In this lab you are going to be observing the Big Dipper which is part of Ursa Major, along with 4 other constellations (that have 4 or more stars in the outline). Depending on the semester and time of year your constellations for that season will vary. Please use our discussion on Constellations as a starting point.
It will help a lot if you can get away from the city lights as far as possible and on a night when the moon is not up.
For this lab you can use an app or print out sky charts, etc. to help you find your constellations. But no matter which method, you want to be sure that once you find the constellation you are looking for, you put your reference aside and draw what YOU personally see in the sky. To look at your charts use a flashlight covered with several layers of paper or red plastic wrap so it not too bright. That way you will not destroy your night vision every time you turn it on.NOTE: you never want to be outside of your yard in a dark area alone. Always go with a friend or family member and be safe!
Here is an example observation:
Dec. 1, 2013
Location (city & latitude/longitude)
Denver, 39 degrees N, 104 degrees W
Official name of Constellation
Big Dipper, within the constellation Ursa Major
DRAWING: (Includes angular separation measurements and altitude of lowest star coming from the horizon and direction you are facing.)
Depending on the time of year you will not see The Big Dipper as it is shown above, it will appear lower or higher at times and will “tilt” so that the cup is up, down or sideways. It will always be in the North.
Although you can do this lab in one night, it would be great if you can go out over a period of a few weeks at nearly the same time each night and see how the constellations will change as they appear to travel across the sky.
Follow the Procedures below and also be sure to read the General Lab Instructions and the Constellation Observation Rubric so that you know what is expected for this observation project.
Always being as safe as possible, it is helpful to pick the darkest section of your observation site and make an extra effort to block out stray light. You could construct a three-sided wall made out of cardboard to block out light as well. Try to make the immediate area around your site as darkened and non-reflective as possible. Use existing structures and foliage to block the direct view of lights. Here is another helpful site: http://www.stormthecastle.com/telescopes/star-gazing.htm
Important: any measurement on your observation should be done by hand and not come from an application/program, etc., otherwise points may be lost.
To measure altitude of a star, simply use your fists. (The average fist from knuckle to knuckle is 10 degrees, and one outstretched finger will be 1 degree, two fingers 2 degrees and so on.) Start by holding one fist out in front of you with your arm fully stretched out like you are holding a vertical rope, and your arm and body making a 90 degree angle. This allows for the bottom of your fist to be “sitting” on the horizon in front of you. (From top to bottom, a fist at arm’s length is about ten degrees on the sky.) Start climbing this imaginary rope with one fist over another, touching. Count the number of “fists” from the horizon up to the star in your constellation that is nearest to the horizon. So, if you counted 5 fists then your altitude would be 50 degrees, 6.5 fists would be 65 degrees, etc. If the horizon involves trees, buildings or a mountain, estimate where the horizon would actually be if there were no trees, mountains or buildings and use that as the starting point for your measurement. It will be important that you are able to measure the altitude within one fist (~10 degrees).Make sure to review the Explorations in Module 1, especially “Tools for Observing the Night Sky” for additional help.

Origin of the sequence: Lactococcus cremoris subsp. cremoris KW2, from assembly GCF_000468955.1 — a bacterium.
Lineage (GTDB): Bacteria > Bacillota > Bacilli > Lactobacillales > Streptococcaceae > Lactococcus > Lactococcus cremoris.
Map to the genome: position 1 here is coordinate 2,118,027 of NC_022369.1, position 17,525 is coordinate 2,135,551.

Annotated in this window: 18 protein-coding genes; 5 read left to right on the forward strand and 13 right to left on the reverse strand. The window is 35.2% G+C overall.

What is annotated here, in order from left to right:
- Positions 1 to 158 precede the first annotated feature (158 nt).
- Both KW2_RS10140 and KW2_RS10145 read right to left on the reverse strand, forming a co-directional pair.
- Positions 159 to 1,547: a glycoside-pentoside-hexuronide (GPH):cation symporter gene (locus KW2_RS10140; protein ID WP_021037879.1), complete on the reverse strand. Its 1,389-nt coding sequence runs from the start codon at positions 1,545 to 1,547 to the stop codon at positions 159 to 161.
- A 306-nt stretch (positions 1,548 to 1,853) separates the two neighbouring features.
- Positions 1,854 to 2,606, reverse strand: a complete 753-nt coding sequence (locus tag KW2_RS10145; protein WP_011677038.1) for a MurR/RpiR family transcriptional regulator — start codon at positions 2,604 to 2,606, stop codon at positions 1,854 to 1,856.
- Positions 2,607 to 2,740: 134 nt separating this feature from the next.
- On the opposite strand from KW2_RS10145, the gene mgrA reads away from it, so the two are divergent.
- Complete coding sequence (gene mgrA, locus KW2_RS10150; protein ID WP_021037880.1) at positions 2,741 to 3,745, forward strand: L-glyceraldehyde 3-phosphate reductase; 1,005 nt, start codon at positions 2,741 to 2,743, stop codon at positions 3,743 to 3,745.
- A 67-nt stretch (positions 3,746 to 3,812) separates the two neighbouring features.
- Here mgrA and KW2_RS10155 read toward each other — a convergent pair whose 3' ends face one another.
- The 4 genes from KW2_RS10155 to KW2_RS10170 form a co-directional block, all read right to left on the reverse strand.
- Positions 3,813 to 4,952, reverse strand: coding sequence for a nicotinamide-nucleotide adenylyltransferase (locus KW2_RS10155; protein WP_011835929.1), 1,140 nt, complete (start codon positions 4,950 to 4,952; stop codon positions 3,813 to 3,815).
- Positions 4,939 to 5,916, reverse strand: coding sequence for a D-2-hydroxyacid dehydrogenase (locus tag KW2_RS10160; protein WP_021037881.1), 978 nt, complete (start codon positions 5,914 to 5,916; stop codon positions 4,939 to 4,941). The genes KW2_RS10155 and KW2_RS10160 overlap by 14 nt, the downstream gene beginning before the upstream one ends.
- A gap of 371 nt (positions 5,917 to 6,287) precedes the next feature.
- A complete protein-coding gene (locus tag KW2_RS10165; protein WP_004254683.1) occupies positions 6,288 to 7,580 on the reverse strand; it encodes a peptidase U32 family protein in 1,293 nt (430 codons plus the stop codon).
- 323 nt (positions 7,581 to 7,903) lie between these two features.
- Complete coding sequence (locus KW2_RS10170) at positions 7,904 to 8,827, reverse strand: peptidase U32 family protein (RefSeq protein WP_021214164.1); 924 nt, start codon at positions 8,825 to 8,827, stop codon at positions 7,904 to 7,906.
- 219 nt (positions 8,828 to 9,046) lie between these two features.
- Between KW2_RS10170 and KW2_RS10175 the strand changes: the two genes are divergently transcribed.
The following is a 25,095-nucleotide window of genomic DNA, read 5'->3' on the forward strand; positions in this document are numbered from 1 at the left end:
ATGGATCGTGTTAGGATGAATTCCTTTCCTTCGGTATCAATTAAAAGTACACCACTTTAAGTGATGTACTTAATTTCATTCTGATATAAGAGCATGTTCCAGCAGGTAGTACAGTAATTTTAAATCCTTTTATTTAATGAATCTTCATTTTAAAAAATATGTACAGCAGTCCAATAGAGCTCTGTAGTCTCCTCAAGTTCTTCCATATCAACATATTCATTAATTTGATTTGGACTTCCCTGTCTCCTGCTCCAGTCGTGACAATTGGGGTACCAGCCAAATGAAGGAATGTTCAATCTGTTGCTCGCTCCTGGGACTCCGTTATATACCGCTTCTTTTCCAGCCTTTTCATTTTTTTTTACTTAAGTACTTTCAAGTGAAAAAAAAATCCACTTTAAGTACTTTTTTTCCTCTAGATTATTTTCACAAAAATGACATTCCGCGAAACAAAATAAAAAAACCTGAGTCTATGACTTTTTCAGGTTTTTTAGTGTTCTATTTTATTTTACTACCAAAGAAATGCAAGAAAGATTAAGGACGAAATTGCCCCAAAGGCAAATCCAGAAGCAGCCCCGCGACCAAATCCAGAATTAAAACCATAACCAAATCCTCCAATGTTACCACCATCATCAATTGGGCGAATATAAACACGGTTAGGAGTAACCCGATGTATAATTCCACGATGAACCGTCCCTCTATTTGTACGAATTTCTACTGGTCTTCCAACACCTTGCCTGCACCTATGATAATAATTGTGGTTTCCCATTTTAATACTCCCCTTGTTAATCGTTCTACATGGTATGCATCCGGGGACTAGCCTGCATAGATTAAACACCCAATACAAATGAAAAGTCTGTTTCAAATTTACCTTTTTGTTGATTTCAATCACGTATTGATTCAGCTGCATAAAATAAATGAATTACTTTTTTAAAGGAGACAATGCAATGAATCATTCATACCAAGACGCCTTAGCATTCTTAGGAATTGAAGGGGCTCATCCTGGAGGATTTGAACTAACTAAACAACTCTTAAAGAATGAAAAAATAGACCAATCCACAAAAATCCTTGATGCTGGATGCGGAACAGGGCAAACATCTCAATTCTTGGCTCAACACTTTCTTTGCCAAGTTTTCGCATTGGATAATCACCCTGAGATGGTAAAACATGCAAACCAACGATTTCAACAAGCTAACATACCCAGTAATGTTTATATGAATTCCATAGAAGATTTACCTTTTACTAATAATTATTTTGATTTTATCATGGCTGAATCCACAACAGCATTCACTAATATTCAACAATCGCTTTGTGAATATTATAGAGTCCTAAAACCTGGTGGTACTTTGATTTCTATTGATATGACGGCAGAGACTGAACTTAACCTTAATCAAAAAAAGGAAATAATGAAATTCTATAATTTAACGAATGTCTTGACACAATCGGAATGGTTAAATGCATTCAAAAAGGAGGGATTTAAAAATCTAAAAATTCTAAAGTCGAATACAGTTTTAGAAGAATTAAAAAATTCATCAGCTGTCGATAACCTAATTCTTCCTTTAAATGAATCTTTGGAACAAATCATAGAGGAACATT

Using the same methods as measuring the altitude, you are going to use your fist and fingers to estimate the distance between the stars (angular separation) along the outline your constellation. You of course will need to rotate your fist and fingers to follow the outline. Just make sure to keep your arm totally outstretched as you do so.
At the bottom of your observation sheet you must specify the direction as N, S, E, W, NE, NW, SE or SW. You can use an app compass for a starting point to get your bearings, or the mountains here in Denver, but your measurement should be your own and not come from an outside source.
A minimum four page research paper regarding the topic of Constellations and Stars will be part of the project. The content of the paper must include
The paper must have an introduction and conclusion, be well organized and have a professional appearance.
The content of thepaper needs to be a least 4 pages (excluding images, tables, etc., quotes should be used at a minimum), in APA format, and it should be double-spaced, with Times New Roman font size 12 and 1-inch margins. Students who plagiarize any portion of their final paper will receive a zero for the entire assignment. Using a paper written for a previous class is not allowed. The in-text citations and reference page should be correctly formatted using APA style. Spelling and grammatical errors will be penalized.